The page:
From orcs to elves to dragons, non-human beings in fantasy books often fall into two camps. Some are presented as basically human, if often exoticized. The rest are generally presented as bestial: They may or may not be able to speak, but at their core they’re not too different from beasts of burden. Regardless of the archetype, their thoughts, feelings and cultures (when they have any at all) are described in relation to a human or human-like surrogate. Both Unnatural Magic by C.M. Waggoner and The Deep by Rivers Solomon (with Daveed Diggs, William Hutson and Jonathan Snipes) buck this tradition, creating non-human characters that are defined not by their relationship to humans but in the context of their own societies.
In her debut novel Unnatural Magic, C.M. Waggoner spins a coming-of-age tale of love, friendship and murder that is both universal and completely new. Unnatural Magic’s first strand of story is that of Tsira, a half-troll whose heritage has made it difficult to fit in among her home clan. When confronted with first a half-dead solider and then with an attempt on her own life, Tsira is forced from her solitary existence. The book’s second strand is that of Onna, a girl with a prodigious gift for magic and the guts to blaze her own academic path when she’s denied a higher magical education due to her sex. But as she embarks on her new scholarly adventure, Onna quickly becomes pulled into a hunt for a troll murderer—and unknowingly sets out on a crash course towards Tsira. Equal parts romance, bildungsroman and murder mystery, Unnatural Magic can’t decide on a genre archetype, and that’s a good thing. The resulting amalgamation is delightfully unpredictable.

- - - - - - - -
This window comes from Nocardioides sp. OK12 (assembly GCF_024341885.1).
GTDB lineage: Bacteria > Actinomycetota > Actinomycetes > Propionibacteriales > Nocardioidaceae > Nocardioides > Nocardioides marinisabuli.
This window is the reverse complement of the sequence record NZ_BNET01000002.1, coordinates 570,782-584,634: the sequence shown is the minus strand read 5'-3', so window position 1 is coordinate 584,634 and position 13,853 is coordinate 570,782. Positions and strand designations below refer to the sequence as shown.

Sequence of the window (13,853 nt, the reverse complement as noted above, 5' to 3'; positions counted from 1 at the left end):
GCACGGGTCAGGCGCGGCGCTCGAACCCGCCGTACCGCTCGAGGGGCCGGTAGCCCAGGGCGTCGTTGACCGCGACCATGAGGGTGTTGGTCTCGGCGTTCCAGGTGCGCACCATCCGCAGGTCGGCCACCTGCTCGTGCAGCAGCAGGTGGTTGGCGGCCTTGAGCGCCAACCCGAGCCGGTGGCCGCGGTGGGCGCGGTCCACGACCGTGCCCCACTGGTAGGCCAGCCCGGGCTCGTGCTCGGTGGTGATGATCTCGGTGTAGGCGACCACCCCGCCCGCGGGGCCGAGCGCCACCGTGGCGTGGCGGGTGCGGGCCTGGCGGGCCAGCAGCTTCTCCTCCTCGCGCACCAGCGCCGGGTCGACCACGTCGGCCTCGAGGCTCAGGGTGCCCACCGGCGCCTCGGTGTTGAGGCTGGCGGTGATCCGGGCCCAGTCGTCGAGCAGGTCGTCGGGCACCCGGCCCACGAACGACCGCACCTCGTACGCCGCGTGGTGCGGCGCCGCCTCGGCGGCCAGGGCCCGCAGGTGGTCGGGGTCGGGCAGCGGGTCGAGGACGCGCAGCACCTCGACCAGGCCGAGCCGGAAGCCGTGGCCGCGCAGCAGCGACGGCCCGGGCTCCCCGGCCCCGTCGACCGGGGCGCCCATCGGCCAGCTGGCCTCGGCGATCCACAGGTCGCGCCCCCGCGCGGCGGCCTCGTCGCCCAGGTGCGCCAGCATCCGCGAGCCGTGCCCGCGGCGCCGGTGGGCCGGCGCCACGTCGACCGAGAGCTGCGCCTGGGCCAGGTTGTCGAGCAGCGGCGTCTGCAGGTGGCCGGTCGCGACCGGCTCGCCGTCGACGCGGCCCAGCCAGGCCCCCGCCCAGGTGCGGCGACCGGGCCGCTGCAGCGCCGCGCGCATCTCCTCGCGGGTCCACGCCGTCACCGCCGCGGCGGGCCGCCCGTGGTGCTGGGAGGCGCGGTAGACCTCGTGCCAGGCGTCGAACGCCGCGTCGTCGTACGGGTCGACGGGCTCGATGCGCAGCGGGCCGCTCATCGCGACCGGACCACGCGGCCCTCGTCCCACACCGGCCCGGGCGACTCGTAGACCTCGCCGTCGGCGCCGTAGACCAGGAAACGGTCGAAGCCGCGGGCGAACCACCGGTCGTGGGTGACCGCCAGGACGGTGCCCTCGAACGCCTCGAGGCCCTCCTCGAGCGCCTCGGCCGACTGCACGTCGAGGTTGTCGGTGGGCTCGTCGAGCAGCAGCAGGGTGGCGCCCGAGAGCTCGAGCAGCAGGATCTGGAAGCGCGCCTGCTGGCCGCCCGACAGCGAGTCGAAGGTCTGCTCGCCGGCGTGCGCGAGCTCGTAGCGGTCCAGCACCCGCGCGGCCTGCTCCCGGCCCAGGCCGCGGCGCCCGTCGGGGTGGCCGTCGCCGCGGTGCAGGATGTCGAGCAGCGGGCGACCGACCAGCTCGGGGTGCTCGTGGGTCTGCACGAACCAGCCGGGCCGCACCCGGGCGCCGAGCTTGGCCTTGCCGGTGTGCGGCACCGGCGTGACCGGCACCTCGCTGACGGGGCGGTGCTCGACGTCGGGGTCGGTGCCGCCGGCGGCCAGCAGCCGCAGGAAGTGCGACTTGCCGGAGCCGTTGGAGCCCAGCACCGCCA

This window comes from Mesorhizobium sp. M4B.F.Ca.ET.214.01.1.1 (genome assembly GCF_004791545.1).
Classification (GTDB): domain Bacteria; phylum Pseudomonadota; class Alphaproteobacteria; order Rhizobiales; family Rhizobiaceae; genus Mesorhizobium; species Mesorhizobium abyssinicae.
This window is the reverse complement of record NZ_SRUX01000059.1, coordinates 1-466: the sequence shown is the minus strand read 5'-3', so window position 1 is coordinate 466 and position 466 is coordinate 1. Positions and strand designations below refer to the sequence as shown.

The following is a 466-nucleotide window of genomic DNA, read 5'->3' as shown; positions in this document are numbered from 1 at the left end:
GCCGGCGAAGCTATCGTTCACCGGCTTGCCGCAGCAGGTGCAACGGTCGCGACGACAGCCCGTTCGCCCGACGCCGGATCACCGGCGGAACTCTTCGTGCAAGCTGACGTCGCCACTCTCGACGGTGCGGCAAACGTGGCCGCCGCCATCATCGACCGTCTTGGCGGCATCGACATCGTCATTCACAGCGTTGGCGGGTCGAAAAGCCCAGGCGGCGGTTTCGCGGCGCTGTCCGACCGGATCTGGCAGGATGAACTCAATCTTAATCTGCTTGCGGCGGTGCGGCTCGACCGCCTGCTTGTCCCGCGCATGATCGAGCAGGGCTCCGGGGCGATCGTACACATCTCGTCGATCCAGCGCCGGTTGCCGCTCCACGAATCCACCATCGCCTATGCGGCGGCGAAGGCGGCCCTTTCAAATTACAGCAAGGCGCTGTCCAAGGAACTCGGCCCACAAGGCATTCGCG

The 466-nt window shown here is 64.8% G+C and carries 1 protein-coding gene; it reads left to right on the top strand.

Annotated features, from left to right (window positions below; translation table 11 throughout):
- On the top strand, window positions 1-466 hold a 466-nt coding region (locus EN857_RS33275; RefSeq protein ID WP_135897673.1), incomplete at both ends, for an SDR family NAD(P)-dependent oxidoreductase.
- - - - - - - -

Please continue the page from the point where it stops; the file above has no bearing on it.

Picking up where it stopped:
Rivers Solomon’s The Deep, in contrast, is a story of pain and new beginnings. Holding the collective memories of an entire race of people isn’t easy. It is even less easy if your underwater-dwelling people are descended from the children of pregnant African slave women thrown overboard by their captors and left to drown. Yetu’s duty is to remember the pain of her ancestors so that the rest of her people can live in the moment, free from the trauma of the past. She is freed from the memories only during an annual ceremony in which Yetu shares the history with her people. Overwhelmed at the prospect of taking back the memories of her ancestors, Yetu flees to the surface in the middle of one of these Tellings. On the surface, she will learn not just of the world her people left behind, but also of her people’s future. Philosophical and atmospheric, The Deep is not just a story of trauma. It is a story that looks carefully at the individual’s place in society and explores what it means to collectively heal and to move forward by accepting, but not forgetting, the past.
Unnatural Magic and The Deep are as different in tone, writing style and subject matter as two fantasy books can be. But what the two share is a deep sense of empathy. As readers, we are not meant to identify with either Yetu or Tsira as though they were human. Instead, both Solomon and Waggoner ask us to imagine beings different from ourselves and then to meet them without trying to force them into human-shaped boxes in our minds. The results are as challenging as they are enjoyable, and any reader willing to try something different will be rewarded handsomely for the effort.
ALSO IN BOOKPAGE: Go Behind the Book with C.M. Waggoner.